setting the breakpoint in the script chunk of the dynamically generated code in the separate document is for pausing execution of the application when execution reaches the breakpoint.
4. The method as claimed in claim 1, further comprising:
extracting tag content from a plurality of script tags of the source document; and
comparing the script chunk to tag content extracted from each of the plurality of script tags to determine if the script chunk is associated with dynamically generated code.
5. The method as claimed in claim 4, wherein comparing the script chunk to tag content extracted from each of the plurality of script tags comprises:
for each tag content extracted from the plurality of script tags:
determining a matching error between the received script chunk and the tag content;
determining if the matching error is lower than the current matching error; and
storing the determined matching error as a current matching error when the determined matching error is lower than the current matching error; and
determining that the script chunk is associated with dynamically generated code when the current matching error is higher than a threshold matching error.
6. The method as claimed in claim 1, further comprising:
extracting tag content from a plurality of script tags of a plurality of source documents; and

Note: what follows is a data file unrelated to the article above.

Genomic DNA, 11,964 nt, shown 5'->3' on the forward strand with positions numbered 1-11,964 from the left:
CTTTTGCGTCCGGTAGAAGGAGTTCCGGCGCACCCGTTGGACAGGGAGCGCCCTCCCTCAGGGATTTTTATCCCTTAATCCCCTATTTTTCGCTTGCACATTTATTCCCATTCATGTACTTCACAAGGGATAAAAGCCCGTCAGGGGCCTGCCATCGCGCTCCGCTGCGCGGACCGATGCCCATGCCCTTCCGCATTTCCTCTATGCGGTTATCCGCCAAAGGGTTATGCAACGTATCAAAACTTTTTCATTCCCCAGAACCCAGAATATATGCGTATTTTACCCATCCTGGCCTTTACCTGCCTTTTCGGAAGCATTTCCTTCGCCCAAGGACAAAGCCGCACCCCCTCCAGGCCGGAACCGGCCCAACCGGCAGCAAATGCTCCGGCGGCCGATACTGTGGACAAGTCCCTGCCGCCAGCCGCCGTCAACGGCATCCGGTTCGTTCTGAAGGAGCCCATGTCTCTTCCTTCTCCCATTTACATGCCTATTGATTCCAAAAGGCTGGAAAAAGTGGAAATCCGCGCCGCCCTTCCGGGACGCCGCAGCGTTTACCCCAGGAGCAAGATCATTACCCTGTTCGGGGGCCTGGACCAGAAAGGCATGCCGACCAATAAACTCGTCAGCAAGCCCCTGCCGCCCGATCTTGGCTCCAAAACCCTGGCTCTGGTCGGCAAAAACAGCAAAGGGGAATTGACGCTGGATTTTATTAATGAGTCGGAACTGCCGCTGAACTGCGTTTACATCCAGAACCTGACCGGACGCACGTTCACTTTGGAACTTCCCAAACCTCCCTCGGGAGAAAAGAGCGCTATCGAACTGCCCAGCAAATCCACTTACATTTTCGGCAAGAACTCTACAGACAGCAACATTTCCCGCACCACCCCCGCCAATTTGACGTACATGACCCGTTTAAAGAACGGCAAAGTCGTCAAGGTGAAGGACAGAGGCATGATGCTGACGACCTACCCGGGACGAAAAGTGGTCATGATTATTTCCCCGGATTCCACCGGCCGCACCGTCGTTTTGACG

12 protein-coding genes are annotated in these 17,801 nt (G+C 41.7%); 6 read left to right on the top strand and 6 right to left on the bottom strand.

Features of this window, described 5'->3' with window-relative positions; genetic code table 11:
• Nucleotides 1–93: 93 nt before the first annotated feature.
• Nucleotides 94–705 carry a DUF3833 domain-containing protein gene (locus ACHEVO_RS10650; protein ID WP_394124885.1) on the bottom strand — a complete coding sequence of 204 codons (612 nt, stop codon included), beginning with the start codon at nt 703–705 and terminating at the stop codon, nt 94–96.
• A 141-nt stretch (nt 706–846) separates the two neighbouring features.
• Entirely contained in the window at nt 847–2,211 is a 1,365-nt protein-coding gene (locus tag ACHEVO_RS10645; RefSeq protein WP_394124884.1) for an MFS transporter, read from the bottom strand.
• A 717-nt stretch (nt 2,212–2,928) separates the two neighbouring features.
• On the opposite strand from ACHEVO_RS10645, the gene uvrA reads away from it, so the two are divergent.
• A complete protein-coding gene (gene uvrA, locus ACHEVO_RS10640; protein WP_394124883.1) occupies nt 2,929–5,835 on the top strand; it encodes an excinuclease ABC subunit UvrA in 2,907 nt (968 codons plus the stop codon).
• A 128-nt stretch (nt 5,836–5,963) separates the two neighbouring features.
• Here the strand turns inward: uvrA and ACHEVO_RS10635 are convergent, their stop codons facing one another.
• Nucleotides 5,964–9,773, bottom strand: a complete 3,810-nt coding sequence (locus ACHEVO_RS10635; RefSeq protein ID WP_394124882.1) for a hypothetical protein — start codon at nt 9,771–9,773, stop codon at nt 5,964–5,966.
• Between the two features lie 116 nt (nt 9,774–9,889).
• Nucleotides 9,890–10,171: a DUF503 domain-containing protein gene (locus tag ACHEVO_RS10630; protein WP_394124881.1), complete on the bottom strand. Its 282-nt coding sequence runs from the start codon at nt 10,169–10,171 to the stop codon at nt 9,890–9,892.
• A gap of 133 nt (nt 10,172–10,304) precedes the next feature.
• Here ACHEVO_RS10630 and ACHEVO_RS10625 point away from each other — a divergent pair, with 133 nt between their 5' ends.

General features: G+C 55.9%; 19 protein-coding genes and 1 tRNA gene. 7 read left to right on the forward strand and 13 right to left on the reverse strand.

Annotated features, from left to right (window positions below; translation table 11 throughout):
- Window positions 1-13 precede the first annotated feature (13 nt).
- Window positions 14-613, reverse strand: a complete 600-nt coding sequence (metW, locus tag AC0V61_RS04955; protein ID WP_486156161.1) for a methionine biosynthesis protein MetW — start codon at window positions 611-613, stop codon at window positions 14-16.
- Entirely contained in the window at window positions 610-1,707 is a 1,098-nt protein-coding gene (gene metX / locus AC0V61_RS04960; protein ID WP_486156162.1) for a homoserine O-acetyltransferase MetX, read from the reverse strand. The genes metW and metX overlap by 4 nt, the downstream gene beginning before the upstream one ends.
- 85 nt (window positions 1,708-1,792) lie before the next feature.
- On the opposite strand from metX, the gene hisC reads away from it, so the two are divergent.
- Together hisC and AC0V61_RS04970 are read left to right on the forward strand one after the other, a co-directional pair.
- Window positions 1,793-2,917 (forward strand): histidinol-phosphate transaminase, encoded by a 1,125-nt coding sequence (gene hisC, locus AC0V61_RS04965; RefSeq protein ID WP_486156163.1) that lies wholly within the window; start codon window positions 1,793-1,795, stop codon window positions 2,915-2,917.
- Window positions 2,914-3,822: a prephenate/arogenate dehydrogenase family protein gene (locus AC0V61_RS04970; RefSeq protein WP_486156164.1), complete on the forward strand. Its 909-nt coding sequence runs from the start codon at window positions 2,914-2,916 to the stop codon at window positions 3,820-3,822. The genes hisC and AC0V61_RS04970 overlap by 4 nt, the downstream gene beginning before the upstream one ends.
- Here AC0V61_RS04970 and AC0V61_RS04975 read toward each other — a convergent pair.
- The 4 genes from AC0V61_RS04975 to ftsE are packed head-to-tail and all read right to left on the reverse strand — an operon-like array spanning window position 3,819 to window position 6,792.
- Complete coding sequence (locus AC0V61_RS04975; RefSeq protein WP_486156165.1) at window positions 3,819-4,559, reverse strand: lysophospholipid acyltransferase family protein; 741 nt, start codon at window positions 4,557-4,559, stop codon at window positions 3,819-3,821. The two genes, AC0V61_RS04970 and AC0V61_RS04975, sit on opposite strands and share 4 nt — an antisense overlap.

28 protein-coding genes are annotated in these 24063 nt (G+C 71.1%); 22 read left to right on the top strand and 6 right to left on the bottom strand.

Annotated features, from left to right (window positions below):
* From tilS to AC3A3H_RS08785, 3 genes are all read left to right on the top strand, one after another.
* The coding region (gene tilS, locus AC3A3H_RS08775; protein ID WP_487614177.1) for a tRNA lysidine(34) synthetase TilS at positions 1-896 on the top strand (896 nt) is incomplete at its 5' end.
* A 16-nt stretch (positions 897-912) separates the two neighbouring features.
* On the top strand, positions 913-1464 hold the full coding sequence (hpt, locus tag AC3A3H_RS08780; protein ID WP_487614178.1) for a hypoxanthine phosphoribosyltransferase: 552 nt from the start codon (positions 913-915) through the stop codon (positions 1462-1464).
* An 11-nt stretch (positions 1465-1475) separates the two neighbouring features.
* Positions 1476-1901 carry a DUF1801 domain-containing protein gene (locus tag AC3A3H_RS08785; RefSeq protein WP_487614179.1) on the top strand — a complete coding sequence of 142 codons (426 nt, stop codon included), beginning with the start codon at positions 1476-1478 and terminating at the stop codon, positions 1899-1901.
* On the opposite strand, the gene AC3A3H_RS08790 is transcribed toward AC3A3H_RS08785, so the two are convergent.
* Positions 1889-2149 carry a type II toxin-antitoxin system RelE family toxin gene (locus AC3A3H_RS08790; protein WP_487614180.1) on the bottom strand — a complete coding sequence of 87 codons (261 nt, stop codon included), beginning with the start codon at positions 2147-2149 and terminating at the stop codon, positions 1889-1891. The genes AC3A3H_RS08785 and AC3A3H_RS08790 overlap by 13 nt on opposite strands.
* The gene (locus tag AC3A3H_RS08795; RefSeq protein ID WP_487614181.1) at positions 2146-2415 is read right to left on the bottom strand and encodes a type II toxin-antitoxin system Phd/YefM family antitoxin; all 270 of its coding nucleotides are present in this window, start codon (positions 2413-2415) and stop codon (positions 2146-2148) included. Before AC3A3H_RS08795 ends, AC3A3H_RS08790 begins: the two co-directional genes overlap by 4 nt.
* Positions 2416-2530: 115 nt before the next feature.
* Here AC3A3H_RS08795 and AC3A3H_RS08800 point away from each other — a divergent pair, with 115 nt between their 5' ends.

comparing the script chunk to tag content extracted from each of the plurality of script tags to determine if the script chunk is associated with dynamically generated code.
7. The method of claim 1, wherein the debugging component is integrated with one of:
a development environment for developing applications; or
a web browser; and
wherein the debugging component receives the script chunk from:
an execution environment simulator, when the debugging component is a component of the development environment; or
the web browser when the debugging component is a component of the web browser.
8. The method of claim 1, wherein the script chunk comprises javascript code and the source document includes javascript code within an extensible mark-up language (XML) document.
9. A system for debugging dynamically generated code of an application, the system comprising:
a computer readable memory for storing instructions; and
a processor coupled to the computer readable memory for executing the instructions, the instructions, when executed by the processor, configuring the memory and processor to provide:
a debugging component comprising:
a dynamic code identification component operable to:
receive a script chunk comprising a portion of code of the application;
extract tag content from a script tag of a source document associated with the application;
compare the script chunk to the extracted tag content to determine if the script chunk is associated with code dynamically generated during execution of the application;
store the script chunk in a separate document when the script chunk is associated with dynamically generated code,